It's disheartening to note that for Filipinos, dental health or dental hygiene isn't a priority. A survey conducted by a private company concluded that 7 million Filipinos have never been to the dentist. Such neglect shows and the Philippines has a high number of dental health problems such as caries and gingivitis.

The thing is, these problems can be easily avoided with proper care and attention. Dental care is as easy as ABCs and should be taught at home or in schools.

So folks, here are the essentials of dental hygiene:

Brush at least twice a day. Apply light pressure and thoroughly clean the inner and outer walls of teeth. To avoid bad breath, brush the surface of your tongue.

Brushing has its limits and spaces between teeth can only be reached via flossing or any interdental cleaning tool. Floss at least once a day to remove debris in-between these tight spaces. If left unchecked, debris will lead to plaque build-up causing gum disease and other complications.

Rinse with a mouthwash. Yes, while this is not exactly necessary, for folks who can't live without these, look for a water-based mouthwash. Alcohol in most washes can only dry the mouth and lead to increased bacteria production.

Chew gum. The American Dental Association (ADA) recommends supplementing your daily dental care regimen with chewing sugar-free gum. Research has shown that gum chewing increases saliva production and actually helps prevent tooth decay. Nevertheless, don't go for any gum, choose one with the ADA or dentists approved seal.

There you have it. Also, remember to visit your dentist and dental hygienist regularly. Prevention is way cheaper than the cure.To schedule a check-up, please call us at (+632) 727.8665. Our staff will be happy to assist you.




7 million Pinoys have never seen a dentist: report. ABS-CBN News. 22 June 2016.

http://news.abs-cbn.com/lifestyle/06/22/16/7-million-pinoys-have-never-seen-a-dentist-report. Last retrieved on 10 October 2017.

Fighting the Good Fight

Written by Administrator.


Dr. Lillian Lasaten-Ebuen recently received the Dr. Steve Koral Award from the International Academy of Oral Medicine and Toxicology (IAOMT).

The award is recognition for her dedication and tireless campaign in promoting mercury-free dentistry not only in the Philippines but in the whole of Southeast Asia. Last month, Dr. Ebuen, upon invitation of the Center for Community Health and Injury Prevention in Vietnam(CCHIP), conducted a series of mercury-free dentistry lectures to dentistry students and dental professionals.

If you are familiar with Dr. Ebuen's work, she is passionate about mercury-free dentistry and her dental office assures that equipment and skills of personnel are up to standards. Dr Ebuen also uses non-mercury fillings and for dental amalgam removals, she strictly adheres to the protocols for safety set by IAOMT.

So, congratulations for the award Dr Ebuen and let us continue with our campaign towards mercury-free dentistry.

Healthy Teeth, Healthy Body, No Mercury.

For any questions regarding mercury-free dentistry services, please call us at (+632) 727.8665.

Green Dentistry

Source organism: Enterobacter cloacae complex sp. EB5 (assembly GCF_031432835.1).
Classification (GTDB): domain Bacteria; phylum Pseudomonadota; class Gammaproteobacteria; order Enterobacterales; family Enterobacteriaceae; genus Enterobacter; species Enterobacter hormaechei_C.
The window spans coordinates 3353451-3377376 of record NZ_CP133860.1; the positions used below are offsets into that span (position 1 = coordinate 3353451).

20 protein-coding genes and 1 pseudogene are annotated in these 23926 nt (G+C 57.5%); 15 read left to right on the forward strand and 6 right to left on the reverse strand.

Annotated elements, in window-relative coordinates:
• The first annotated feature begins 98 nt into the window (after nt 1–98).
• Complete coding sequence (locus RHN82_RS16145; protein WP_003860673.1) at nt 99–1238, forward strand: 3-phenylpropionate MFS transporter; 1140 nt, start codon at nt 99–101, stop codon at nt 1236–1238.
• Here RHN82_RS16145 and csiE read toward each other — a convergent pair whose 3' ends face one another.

Written by Administrator.

Eco-friendly or Green are buzzwords often used by marketing folks to sell a product. In a time where there is a growing concern for the environment and what we can do as consumers, these words can help sell a product or service, whether you are a hardcore environmentalist or not. Unfortunately, the terms can also be abused and trick costumers into purchasing products or services that are far from what it advertises.

For a quick definition, eco-friendly or green simply means that it is not harmful to the environment or at least, takes conscious efforts in controlling or minimizing its harm to the environment. It is a noteworthy endeavour and hardly a fad.

For dentists, the wake-up call is here. Today, dentistry is becoming aware of its impact on the environment and an increasing number of dental professionals are taking steps into setting up a dental practice that is friendly to patients and the environment,

But what does it take to be an eco-friendly dentist?

Essentially, green dentists observe these basic rules:


The dental sector uses a variety of toxic materials. From dental amalgam fillings to fluoride and to metal crowns. Green dentists are aware of the toxic nature of these materials and, taking the mouth and body connection into account, instead use biocompatible materials to minimize impact and repair damage.

Mercury-free dental fillings for example are non-toxic and less invasive. Application does less damage to the tooth and ensures that tooth integrity is maintained. 

The International Association of Oral Medicine (IAOMT) in the Philippines is the local chapter of IAOMT in the US, this research organization advocates mercury-free dentistry and offers trainings to dental professionals for a minimal fee.alt

IAOMT-Philippines' Dr Ebuen, demonstrates proper amalgam removal

Considers the Overall Health of the Patient

A green dentist plays multiple roles. Aside from being a dental health practitioner, a green dentist is also a teacher, a counsellor, and an advocate. She or he recognizes that dental health is a part of a whole and it directly affects a person's overall health. She or he also takes the time in explaining the pros and cons of dental procedures to patients, ensuring that the patient is well-informed before proceeding with the treatment.

Utilizes Modern Technology

Using cutting-edge dental equipment not only simplifies work but it also minimizes the use of toxic materials. Digital imaging in lieu of traditional X-Rays lessen X-Ray exposure and the use of toxic X-Ray films.

Reduces Environmental Impact

In-line with modern tech, installing equipment such as amalgam separators minimize mercury pollution. Using eco-friendly sanitizers, disinfectants, and other cleaning agents also help reduce dentistry's environmental impact. Minimizing the use of disposable items such as bibs help lessen the burden on landfills.

Uses Minimal Resources

Dental offices need a lot of electricity and water to power equipment. By simply changing habits, such as turning off equipment and lights when not in use are simple steps in reducing consumption energy and water consumption.

If you are worried about your impact on the environment, find an eco-friendly dentist that can relate with your concerns. We are here to listen and offer advice, give us a call at 632.727.8665.